https://doi.org/10.1371/journal.pgen.1009736.s002

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S3 Fig.

Throughout this figure: Error bars = S.E.M. N = numbers of independent biological replicates. Unless specified, unpaired nonparametric t-tests were used to assess the significance. *p≤ 0.05, **p≤0.01, ***p≤0.001 and ****p≤0.0001. (A) Quantification of muscle LD size in worms fed RD or HFrD. Each data point represents the measurement of random LDs in the images. ≥10 worms were measured in each independent biological replicate. N = 3. (B) Quantification of hypodermis LD size in worms fed RD or HFrD. Each data point represents the measurement of a random LD in the images. ≥10 worms were measured in each independent biological replicate. N = 3. (C) Body fat content of worms treated with RNAi against all of the DIO suppressors observed in the primary screen. RNAi was initiated from the L1 stage. pho-1 and Y71H10B.1 (Blue font) are the 2 DIO suppressors that cause leanness without developmental delay. (D) Representative images of the body fat content and distribution in worms fed HFrD from the L1 stage but treated with RNAi against rpt-5 and hsp-4 from the L4 stage. No change in fat content was observed in this condition. N = 3. (E) Representative images of the body fat content and distribution in worms treated with RNAi against pho-1 from the L4 stage. No change in fat content was observed. N = 3

https://doi.org/10.1371/journal.pgen.1009736.s003

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S4 Fig.

LocusZoom plots of the associations of the SNPs near ACP2 with (A) BMI and (B) ACP2 gene expression in subcutaneous adipose tissue in the METSIM cohort. The effect of the alleles of rs10501321 on (C) ACP2 expression and (D) total triglycerides. (E) Correlation between BMI and ACP2 (human pho-1 ortholog) expression in the METSIM cohort.

https://doi.org/10.1371/journal.pgen.1009736.s004

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S1 Table. Tabulated summary of the results of the GWAS meta-analysis and RNAi screen.

List of the 340 human genes associated with obesity traits extracted from 3 previous publications: 1) Mete Civelek, et. al, Am J Hum Genet., 2017 [56]; 2) Masato Akiyama, et.al, Nature Genetics, 2017 [57]; and 3) Audrey Chu, et.al, Nature Genetics, 2017 [58]. 207 of these human genes had C. elegans orthologs. Since there is often more than one C. elegans ortholog per human gene, 386 C. elegans orthologs were actually identified to correspond to the 207 human genes. However, only 293 C. elegans genes were screened because there weren’t available RNAi clones for 96 of the C, elegans orthologs. 14 obese, 2 generic lean, and 3 DIO-suppressor genes were identified and validated.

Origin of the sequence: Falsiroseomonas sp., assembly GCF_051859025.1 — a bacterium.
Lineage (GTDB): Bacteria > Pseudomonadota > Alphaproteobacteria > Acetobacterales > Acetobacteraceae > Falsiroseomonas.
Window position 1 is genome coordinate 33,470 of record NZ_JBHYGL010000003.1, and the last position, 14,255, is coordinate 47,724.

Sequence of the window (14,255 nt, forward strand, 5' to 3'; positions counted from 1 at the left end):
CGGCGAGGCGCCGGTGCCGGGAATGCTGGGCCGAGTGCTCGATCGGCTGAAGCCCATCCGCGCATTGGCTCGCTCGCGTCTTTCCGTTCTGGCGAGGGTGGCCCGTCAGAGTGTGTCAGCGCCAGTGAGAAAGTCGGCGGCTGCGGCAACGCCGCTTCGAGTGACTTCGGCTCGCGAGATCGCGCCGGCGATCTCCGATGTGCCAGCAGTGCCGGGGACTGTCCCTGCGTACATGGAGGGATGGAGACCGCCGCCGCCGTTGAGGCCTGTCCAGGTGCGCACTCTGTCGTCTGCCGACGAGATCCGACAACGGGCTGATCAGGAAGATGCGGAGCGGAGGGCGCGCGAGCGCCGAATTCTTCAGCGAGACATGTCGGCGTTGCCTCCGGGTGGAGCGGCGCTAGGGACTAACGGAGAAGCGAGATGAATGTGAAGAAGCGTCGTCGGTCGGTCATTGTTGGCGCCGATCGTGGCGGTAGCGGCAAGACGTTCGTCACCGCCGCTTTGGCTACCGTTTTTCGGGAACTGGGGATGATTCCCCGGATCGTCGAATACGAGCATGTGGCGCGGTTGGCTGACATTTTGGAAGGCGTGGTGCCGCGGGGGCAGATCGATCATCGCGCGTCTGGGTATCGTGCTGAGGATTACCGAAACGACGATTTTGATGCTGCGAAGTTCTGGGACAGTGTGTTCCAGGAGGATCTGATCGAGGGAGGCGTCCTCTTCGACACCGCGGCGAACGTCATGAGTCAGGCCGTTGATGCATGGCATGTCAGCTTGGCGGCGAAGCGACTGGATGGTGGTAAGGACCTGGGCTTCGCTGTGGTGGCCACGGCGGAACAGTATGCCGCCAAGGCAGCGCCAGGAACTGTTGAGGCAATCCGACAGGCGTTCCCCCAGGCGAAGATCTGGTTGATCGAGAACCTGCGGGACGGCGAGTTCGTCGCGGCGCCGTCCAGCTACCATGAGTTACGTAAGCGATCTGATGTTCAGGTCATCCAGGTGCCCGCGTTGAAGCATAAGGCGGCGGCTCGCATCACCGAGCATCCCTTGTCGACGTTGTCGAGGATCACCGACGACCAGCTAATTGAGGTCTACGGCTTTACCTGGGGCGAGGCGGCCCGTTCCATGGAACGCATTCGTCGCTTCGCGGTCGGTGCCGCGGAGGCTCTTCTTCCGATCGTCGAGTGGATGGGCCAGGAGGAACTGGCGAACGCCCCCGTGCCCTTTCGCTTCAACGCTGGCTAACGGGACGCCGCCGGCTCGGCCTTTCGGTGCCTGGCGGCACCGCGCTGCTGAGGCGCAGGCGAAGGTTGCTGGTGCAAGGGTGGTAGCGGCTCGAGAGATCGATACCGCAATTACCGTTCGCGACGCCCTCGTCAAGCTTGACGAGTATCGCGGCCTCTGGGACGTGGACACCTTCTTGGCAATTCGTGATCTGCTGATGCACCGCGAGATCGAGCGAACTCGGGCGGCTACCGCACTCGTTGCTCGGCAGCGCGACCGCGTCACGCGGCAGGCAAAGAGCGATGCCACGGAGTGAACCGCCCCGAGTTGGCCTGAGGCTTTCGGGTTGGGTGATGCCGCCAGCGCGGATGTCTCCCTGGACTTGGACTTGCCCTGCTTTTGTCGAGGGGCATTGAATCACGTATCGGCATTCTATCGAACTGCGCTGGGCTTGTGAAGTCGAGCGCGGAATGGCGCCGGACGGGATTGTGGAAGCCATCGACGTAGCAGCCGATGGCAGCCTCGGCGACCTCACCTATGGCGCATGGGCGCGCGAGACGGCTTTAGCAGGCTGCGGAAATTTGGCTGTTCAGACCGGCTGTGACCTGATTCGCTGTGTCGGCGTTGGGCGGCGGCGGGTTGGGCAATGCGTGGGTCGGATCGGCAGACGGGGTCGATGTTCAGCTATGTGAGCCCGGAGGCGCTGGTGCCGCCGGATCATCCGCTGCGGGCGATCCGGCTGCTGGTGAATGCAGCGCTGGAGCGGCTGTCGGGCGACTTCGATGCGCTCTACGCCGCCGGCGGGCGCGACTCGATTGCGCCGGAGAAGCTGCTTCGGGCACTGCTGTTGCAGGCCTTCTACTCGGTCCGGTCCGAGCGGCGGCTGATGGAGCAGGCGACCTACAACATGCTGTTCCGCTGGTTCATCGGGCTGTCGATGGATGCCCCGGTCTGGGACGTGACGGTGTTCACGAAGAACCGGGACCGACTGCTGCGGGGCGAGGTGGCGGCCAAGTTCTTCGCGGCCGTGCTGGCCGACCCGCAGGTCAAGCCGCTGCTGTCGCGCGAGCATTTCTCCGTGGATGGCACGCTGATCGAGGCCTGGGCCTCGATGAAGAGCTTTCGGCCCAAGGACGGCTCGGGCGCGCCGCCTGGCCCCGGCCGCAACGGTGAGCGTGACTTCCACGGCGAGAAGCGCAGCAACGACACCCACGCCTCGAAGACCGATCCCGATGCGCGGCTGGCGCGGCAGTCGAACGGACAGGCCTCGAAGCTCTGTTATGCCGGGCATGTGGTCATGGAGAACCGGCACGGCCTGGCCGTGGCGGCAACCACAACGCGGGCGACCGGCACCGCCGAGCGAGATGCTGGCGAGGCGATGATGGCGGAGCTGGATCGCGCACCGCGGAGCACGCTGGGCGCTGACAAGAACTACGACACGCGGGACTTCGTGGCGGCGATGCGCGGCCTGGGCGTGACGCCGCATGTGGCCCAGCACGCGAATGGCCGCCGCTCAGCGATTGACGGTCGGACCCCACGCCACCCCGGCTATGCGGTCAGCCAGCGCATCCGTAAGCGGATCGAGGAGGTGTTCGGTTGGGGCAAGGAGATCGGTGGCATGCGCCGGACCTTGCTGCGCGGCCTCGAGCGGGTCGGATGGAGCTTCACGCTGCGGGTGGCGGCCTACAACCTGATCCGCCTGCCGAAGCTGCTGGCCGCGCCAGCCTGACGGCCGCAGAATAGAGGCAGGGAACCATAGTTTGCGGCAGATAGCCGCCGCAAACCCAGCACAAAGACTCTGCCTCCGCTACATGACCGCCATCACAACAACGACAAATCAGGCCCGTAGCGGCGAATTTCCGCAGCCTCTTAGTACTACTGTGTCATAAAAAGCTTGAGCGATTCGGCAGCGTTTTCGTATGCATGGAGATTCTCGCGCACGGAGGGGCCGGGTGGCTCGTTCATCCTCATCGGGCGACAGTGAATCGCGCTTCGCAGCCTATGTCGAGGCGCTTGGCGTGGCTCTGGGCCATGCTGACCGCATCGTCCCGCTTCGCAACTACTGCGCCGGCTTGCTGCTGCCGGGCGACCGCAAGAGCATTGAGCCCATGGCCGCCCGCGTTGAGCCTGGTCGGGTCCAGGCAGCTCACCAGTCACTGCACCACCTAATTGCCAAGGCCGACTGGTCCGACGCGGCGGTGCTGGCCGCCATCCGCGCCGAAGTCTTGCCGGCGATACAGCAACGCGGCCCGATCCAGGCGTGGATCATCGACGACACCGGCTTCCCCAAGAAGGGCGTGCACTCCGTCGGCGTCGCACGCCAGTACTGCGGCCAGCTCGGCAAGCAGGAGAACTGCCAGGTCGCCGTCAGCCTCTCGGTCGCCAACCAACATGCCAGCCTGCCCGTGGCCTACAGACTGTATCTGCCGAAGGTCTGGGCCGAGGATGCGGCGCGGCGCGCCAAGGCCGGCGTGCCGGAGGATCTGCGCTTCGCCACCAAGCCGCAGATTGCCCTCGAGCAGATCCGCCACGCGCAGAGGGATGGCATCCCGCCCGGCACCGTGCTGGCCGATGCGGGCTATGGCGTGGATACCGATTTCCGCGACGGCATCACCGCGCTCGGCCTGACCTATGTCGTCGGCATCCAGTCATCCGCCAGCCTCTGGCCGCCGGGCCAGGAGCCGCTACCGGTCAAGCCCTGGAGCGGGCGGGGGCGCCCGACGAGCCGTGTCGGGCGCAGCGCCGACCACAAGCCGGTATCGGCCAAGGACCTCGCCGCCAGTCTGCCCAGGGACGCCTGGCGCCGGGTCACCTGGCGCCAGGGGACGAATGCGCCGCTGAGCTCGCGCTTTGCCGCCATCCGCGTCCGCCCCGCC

https://doi.org/10.1371/journal.pgen.1009736.s005

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S2 Table. Lifespan analysis of worms fed HFrD versus RD.

Summary of 3 repeats of the lifespan analysis of worms fed HFrD versus RD. Hazard ratios were calculated using Log-rank and Mantel-Haenszel methods.

https://doi.org/10.1371/journal.pgen.1009736.s006

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S3 Table. DIO suppressors extend lifespan of C. elegans fed HFrD.

Summary of 3 repeats of the lifespan analysis of worms treated with RNAi constructs versus EV in RD and HFrD conditions. Hazard ratios were calculated using Log-rank and Mantel-Haenszel methods.

https://doi.org/10.1371/journal.pgen.1009736.s007

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S1 LocusPlots. LocusZoom plots of the associations of the variants within 1Mb of the human genes with BMI.

https://doi.org/10.1371/journal.pgen.1009736.s008

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S2 LocusPlots. LocusZoom plots of the associations of the variants within 1Mb of the human genes with WHRadjBMI in genome wide association studies.

https://doi.org/10.1371/journal.pgen.1009736.s009

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S1 Source Data.

This source data file includes all raw data and analysis presented in Figs 1E, 2B, 2C, 2F, 3A, 3B, 3C, 4B, 4C, 4E, 4F, 4G, 4H, 4J, 4K, 4L, 5B, 5C, 5D, 5E, 6B, 6C, 6D, 7D, 7E, S1E, S3A, S3B, S4A, S4B, S4C, S4D and S4E.

https://doi.org/10.1371/journal.pgen.1009736.s010

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S2 Source Data.

This source data file includes all raw data and analysis of aging experiments, presented in Figs 4I, 7A, 7B, 7C, and S2 and S3 tables.

https://doi.org/10.1371/journal.pgen.1009736.s011

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Acknowledgments

We thank Dr. Monica Driscoll and Dr. Xun Huang for generously sharing the LD reporter strains. We especially thank Nella Solodukhina for helping manage the lab, preparing reagents, and conducting some of the experiments. We acknowledge the 2020 and 2021 BIOL4005 class of the University of Virginia for their help in cross-validating automated scoring.